Ramadan and the Games
28 July, 2012
From 1952 to 1988, one of the most dramatic aspects of the modern Olympics has been the sports rivalry between the US and the Soviet Union. The competition between Russian and American athletes was presented as a symbolic struggle between the two ideological systems. The games have arguably become more important in the political sphere, the success or failure of the Olympic teams, measured by overall medal counts, often is an indication of the strength of a country. President Carter’s decision to use an Olympic boycott as a diplomatic weapon ended the idealistic notion that the games were insulated from the international power struggle. On the American side there was a will to show the benefits of a liberal democracy and on the Soviet side, athletic victories over the capitalist nations were to be seen as a sign of ideological superiority. There was a widely held perception that the games were a continuation of politics, and this trend may be ongoing with the scheduling of the Olympic games - a tradition of comradery between the nations - during the holiest of months for the over 3,000 Muslim athletes competing this year and the 1.2 billion Muslims around the globe.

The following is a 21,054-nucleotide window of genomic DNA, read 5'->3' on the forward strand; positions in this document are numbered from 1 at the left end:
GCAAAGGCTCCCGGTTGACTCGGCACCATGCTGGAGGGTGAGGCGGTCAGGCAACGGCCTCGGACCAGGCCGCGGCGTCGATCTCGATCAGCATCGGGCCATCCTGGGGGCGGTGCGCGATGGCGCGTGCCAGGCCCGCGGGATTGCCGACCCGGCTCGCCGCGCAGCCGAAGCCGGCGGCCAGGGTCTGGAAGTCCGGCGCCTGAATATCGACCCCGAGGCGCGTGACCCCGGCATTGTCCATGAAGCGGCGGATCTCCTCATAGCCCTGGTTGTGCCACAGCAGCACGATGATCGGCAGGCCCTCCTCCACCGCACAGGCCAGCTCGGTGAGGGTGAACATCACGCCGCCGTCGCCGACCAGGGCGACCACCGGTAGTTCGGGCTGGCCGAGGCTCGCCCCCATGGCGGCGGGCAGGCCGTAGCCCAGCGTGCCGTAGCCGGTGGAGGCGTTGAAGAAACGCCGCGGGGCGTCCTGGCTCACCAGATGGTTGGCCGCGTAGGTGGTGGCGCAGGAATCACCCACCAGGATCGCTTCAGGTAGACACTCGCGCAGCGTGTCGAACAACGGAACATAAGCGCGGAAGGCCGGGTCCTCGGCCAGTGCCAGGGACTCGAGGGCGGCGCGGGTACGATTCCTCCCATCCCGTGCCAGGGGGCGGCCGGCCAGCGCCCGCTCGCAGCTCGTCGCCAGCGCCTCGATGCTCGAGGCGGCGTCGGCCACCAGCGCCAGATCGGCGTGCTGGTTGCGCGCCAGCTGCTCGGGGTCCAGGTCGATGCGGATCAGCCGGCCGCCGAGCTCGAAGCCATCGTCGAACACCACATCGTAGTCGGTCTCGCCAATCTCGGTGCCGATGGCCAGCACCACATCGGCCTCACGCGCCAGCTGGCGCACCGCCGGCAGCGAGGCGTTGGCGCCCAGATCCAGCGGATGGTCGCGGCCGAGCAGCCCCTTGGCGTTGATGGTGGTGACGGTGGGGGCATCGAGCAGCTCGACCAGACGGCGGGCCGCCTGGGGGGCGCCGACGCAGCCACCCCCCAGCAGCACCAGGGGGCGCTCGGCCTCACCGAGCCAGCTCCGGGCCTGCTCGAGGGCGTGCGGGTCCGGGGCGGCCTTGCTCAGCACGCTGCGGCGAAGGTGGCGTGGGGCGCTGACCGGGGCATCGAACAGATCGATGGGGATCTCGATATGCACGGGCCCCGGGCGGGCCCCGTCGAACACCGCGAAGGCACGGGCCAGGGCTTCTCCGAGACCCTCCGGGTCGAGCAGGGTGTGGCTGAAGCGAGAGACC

Muslims observing the month-long Ramadan fast are not allowed to eat or drink anything at all, not even water, from sunrise to sunset. But the Quran does allow for some exceptions. In the Quran there are verses that talk about people who are sick, women menstruating, or people who are traveling that are exempted from fasting. Many Muslim Olympians believe they come under the traveling exemption. Palestinian judoka Maher Abu Rmeileh is one of the many Muslims who will not fast for Ramadan during the Olympics, citing permission from religious scholars who say that Islam allows exceptions for Muslims traveling. Rmeileh will make up the days he missed fasting when he returns home from the games (Wash Post) . Mohammed Sbihi on the British Rowing Team decided not to fast as well. He will be making extra donations to needy families in compensation. Others still observe the Ramadan fast and show that one can still perform and win medals. In 2008 for example, Saudi Paralympic triple jumper Ossemah Masoud Alshinqiti fasted and won the gold medal (PBS). Fortunately, The Olympic Village dining room will observe some religious rules and serve Kosher and halal foods and prepare special evening snack packs for Muslim athletes fasting during the day for Ramadan.
Question to ponder- Does the scheduling of the games during the holiest of months for Muslims have any greater political meanings?